Due to a combination of hybrid learning, the pandemic, and other factors, the Pledge of Allegiance was not recited on a daily basis last year. However, this year, alongside the normal high school schedule, the daily recitation of the pledge during Block A has resumed this pre-pandemic norm. 

The Pledge of Allegiance has long been revered as an embodiment of core American values. Yet by its very nature, the pledge is an assault on the principles of freedom and liberty espoused by the Founding Fathers and the Constitution, and should be abolished, whether compulsory or not. 

Since its very inception, the pledge has been subject to numerous controversies, including several legal disputes reaching the Supreme Court. The pledge was written in 1892 by Francis Bellamy, a socialist minister, to commemorate Columbus Day, a holiday that the school no longer observes due to Columbus’ own dubious history. 

Soon, the pledge gained national prominence, with many schools making it mandatory for their students. In 1943, in the case West Virginia State Board of Education v. Barnette, the Supreme Court ruled that “the Free Speech Clause of the First Amendment prohibits public schools from forcing students to salute the American flag and say the Pledge of Allegiance.”

Representing the majority’s opinion, Justice Robert Jackson wrote, “If there is any fixed star in our constitutional constellation, it is that no official, high or petty, can prescribe what shall be orthodox in politics, nationalism, religion, or other matters of opinion or force citizens to confess by word or act their faith therein.”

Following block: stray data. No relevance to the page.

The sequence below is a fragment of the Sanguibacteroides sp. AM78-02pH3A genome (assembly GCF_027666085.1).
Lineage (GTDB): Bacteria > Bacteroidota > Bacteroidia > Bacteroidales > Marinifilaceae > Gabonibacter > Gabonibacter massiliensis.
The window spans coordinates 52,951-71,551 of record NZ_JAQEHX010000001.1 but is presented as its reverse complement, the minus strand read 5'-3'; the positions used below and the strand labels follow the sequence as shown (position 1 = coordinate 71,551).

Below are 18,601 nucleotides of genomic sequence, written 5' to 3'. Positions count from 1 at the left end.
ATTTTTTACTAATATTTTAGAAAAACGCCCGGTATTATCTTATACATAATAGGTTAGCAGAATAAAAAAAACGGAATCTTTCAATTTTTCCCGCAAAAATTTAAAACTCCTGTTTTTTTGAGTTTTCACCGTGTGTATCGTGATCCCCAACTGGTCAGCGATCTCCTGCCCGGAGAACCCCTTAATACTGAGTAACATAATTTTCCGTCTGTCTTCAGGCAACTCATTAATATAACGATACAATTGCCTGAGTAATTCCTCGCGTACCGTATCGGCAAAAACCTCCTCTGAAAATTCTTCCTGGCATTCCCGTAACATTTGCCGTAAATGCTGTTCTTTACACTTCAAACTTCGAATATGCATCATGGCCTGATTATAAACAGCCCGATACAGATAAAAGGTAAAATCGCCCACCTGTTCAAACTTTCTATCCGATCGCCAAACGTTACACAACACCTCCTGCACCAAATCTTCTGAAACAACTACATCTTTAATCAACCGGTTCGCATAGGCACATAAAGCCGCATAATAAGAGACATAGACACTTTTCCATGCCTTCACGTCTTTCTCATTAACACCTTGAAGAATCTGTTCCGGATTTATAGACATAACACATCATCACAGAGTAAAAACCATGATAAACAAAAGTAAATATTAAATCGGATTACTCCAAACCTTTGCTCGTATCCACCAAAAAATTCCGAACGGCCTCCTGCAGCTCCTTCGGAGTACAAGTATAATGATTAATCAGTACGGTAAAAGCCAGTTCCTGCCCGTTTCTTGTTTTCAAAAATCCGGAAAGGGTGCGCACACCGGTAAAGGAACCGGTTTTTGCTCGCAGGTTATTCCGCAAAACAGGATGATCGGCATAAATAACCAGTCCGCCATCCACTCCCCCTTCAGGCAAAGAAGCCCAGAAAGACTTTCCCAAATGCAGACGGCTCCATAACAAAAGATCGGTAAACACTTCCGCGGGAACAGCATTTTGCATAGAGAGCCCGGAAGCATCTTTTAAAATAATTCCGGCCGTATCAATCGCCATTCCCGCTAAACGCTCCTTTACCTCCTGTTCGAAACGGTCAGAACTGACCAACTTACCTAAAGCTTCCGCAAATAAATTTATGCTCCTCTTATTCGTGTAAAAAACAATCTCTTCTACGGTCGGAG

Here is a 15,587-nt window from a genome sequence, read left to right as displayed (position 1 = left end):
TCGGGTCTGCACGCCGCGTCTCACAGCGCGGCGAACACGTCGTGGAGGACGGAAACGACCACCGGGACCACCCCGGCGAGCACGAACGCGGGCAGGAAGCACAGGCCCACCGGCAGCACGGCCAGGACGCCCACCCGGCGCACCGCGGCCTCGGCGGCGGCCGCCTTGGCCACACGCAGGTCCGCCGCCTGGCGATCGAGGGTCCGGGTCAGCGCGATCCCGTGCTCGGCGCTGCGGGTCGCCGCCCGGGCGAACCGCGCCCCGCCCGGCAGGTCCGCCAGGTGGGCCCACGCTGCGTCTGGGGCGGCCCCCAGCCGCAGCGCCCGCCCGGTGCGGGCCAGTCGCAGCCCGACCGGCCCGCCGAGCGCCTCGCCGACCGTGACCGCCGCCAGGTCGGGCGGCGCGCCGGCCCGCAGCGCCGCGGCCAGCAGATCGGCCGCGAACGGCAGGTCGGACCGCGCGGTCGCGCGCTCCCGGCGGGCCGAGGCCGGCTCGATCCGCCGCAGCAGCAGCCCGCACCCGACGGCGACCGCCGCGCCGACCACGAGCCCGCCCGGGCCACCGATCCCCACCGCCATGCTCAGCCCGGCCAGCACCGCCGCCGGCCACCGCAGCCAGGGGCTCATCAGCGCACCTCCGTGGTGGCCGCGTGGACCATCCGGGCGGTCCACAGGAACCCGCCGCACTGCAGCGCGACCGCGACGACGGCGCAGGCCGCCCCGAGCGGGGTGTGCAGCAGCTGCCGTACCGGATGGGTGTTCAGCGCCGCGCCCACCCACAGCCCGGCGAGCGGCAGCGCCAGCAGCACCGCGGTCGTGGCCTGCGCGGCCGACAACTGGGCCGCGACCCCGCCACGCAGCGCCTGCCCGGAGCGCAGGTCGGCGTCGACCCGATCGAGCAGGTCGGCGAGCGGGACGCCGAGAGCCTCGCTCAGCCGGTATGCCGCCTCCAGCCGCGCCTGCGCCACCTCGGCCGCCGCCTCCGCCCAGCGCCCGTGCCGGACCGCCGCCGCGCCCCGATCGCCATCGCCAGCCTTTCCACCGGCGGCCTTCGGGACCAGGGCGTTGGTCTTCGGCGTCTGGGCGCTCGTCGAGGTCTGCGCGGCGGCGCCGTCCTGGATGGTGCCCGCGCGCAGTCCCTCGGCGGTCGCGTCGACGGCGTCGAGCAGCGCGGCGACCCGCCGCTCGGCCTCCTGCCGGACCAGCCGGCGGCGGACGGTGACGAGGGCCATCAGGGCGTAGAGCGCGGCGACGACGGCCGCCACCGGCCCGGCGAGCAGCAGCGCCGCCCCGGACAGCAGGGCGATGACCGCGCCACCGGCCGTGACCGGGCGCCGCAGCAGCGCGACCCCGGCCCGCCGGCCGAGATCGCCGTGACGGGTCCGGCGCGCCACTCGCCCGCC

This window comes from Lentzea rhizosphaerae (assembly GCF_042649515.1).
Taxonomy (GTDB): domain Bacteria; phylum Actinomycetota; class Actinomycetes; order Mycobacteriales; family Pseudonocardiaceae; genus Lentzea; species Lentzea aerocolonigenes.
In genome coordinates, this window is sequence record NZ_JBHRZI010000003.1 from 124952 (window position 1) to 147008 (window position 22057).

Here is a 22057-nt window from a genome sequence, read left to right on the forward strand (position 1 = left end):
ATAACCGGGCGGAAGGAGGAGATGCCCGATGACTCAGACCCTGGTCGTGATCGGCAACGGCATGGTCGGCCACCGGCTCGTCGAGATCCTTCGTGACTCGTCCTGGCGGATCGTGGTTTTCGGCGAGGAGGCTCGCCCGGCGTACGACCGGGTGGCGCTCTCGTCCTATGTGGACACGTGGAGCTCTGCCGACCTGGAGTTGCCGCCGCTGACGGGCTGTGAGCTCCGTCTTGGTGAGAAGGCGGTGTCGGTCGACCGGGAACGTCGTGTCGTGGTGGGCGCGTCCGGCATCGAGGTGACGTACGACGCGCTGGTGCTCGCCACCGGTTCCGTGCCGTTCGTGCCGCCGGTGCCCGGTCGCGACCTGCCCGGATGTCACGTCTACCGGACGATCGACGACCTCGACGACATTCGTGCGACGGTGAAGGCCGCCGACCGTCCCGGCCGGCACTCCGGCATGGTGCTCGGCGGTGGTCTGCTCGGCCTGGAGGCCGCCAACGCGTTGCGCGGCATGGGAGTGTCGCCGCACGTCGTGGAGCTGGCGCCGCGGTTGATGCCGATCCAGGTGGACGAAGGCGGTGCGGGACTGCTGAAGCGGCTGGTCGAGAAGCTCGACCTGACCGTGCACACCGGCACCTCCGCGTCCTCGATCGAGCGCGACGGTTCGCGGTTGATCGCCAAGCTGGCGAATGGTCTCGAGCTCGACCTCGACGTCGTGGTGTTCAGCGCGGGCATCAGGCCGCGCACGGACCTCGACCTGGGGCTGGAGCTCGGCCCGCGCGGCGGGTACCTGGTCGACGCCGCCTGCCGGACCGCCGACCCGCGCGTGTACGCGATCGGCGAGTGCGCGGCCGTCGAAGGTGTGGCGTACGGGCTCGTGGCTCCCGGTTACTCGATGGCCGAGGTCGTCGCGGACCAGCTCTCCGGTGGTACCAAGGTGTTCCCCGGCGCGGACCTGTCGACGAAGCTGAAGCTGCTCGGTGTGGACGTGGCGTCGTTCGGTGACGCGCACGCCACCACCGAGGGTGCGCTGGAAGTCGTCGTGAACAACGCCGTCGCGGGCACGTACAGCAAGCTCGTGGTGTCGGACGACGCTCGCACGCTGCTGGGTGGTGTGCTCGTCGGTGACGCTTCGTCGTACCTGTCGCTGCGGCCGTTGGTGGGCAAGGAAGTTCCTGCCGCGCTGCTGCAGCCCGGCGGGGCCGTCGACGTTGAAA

From 1943 to the present day, though, the Supreme Court has left the legality of the pledge largely in question, avoiding a direct confrontation on whether the existence of the pledge itself is constitutional. Many states, including Massachusetts, have even created state laws that require schools to hold daily recitations of the Pledge of Allegiance.

Regardless of the Supreme Court’s ambivalence, this statutory recitation, which includes the phrase “under God,” directly violates the right to freedom of religion. The First Amendment of the US Constitution states that “Congress shall make no law respecting an establishment of religion.” In other words, no government institution, including public schools, can unduly advance, inhibit, or excessively involve with religion. 

For example, in 1962, the Supreme Court ruled that it is unconstitutional for public schools to hold prayers, even if they are supposedly voluntary, upholding this constitutional principle. On the same basis of separating the state from religion, public schools should not recite the words “under God.” 

The ostensibly non-compulsory nature of the pledge does not dismiss its flagrant violation of the Constitution, and the Supreme Court’s own precedent established the irrelevance of the students’ volition in the matter. Even if the government does not force individual students to recite the pledge, the government’s stipulation for schools to say the phrase “under God” is, in and of itself, a promotion and endorsement of monotheistic religions. Whether voluntary or not for students, the pledge is the same prescription of orthodoxy that Justice Jackson rejected. 

The phrase “under God” was only added to the Pledge of Allegiance in 1954 to distinguish America from the largely atheistic Soviet Union, over a decade after West Virginia State Board of Education v. Barnette. The problem with the Pledge of Allegiance is thus rooted far deeper than just the phrase “under God.”